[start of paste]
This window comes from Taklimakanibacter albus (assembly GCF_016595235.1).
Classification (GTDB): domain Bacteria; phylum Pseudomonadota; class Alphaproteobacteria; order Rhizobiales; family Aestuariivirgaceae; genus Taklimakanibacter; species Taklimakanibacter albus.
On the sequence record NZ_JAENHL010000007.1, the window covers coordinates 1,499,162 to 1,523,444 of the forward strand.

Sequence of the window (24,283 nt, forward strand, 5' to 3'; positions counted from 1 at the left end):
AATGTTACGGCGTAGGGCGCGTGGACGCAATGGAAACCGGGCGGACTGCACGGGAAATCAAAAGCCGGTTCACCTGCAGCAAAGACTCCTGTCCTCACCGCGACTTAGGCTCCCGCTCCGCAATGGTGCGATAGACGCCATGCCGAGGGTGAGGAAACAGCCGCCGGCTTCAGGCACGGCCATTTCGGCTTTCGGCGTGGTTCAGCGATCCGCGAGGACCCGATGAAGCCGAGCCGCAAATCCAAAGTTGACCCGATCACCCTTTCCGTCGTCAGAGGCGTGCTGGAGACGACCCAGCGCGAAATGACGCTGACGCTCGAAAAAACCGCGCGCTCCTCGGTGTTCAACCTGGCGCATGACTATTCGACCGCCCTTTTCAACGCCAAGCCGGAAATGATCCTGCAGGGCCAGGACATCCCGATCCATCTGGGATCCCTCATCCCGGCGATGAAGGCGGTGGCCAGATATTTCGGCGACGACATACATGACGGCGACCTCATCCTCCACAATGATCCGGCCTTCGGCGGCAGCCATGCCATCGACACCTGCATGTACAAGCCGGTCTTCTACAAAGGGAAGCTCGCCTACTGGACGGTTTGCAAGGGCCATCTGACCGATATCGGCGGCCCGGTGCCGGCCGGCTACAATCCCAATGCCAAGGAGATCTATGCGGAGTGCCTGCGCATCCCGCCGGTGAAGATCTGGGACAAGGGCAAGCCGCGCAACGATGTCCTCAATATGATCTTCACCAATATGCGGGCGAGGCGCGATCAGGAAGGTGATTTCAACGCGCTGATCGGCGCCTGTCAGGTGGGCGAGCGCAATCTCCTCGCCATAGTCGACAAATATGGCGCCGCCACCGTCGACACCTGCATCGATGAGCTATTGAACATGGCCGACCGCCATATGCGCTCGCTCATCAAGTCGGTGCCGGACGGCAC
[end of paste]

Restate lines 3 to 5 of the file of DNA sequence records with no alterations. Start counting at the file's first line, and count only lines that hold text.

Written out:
On the sequence record NZ_JAENHL010000007.1, the window covers coordinates 1,499,162 to 1,523,444 of the forward strand.

Sequence of the window (24,283 nt, forward strand, 5' to 3'; positions counted from 1 at the left end):
AATGTTACGGCGTAGGGCGCGTGGACGCAATGGAAACCGGGCGGACTGCACGGGAAATCAAAAGCCGGTTCACCTGCAGCAAAGACTCCTGTCCTCACCGCGACTTAGGCTCCCGCTCCGCAATGGTGCGATAGACGCCATGCCGAGGGTGAGGAAACAGCCGCCGGCTTCAGGCACGGCCATTTCGGCTTTCGGCGTGGTTCAGCGATCCGCGAGGACCCGATGAAGCCGAGCCGCAAATCCAAAGTTGACCCGATCACCCTTTCCGTCGTCAGAGGCGTGCTGGAGACGACCCAGCGCGAAATGACGCTGACGCTCGAAAAAACCGCGCGCTCCTCGGTGTTCAACCTGGCGCATGACTATTCGACCGCCCTTTTCAACGCCAAGCCGGAAATGATCCTGCAGGGCCAGGACATCCCGATCCATCTGGGATCCCTCATCCCGGCGATGAAGGCGGTGGCCAGATATTTCGGCGACGACATACATGACGGCGACCTCATCCTCCACAATGATCCGGCCTTCGGCGGCAGCCATGCCATCGACACCTGCATGTACAAGCCGGTCTTCTACAAAGGGAAGCTCGCCTACTGGACGGTTTGCAAGGGCCATCTGACCGATATCGGCGGCCCGGTGCCGGCCGGCTACAATCCCAATGCCAAGGAGATCTATGCGGAGTGCCTGCGCATCCCGCCGGTGAAGATCTGGGACAAGGGCAAGCCGCGCAACGATGTCCTCAATATGATCTTCACCAATATGCGGGCGAGGCGCGATCAGGAAGGTGATTTCAACGCGCTGATCGGCGCCTGTCAGGTGGGCGAGCGCAATCTCCTCGCCATAGTCGACAAATATGGCGCCGCCACCGTCGACACCTGCATCGATGAGCTATTGAACATGGCCGACCGCCATATGCGCTCGCTCATCAAGTCGGTGCCGGACGGCAC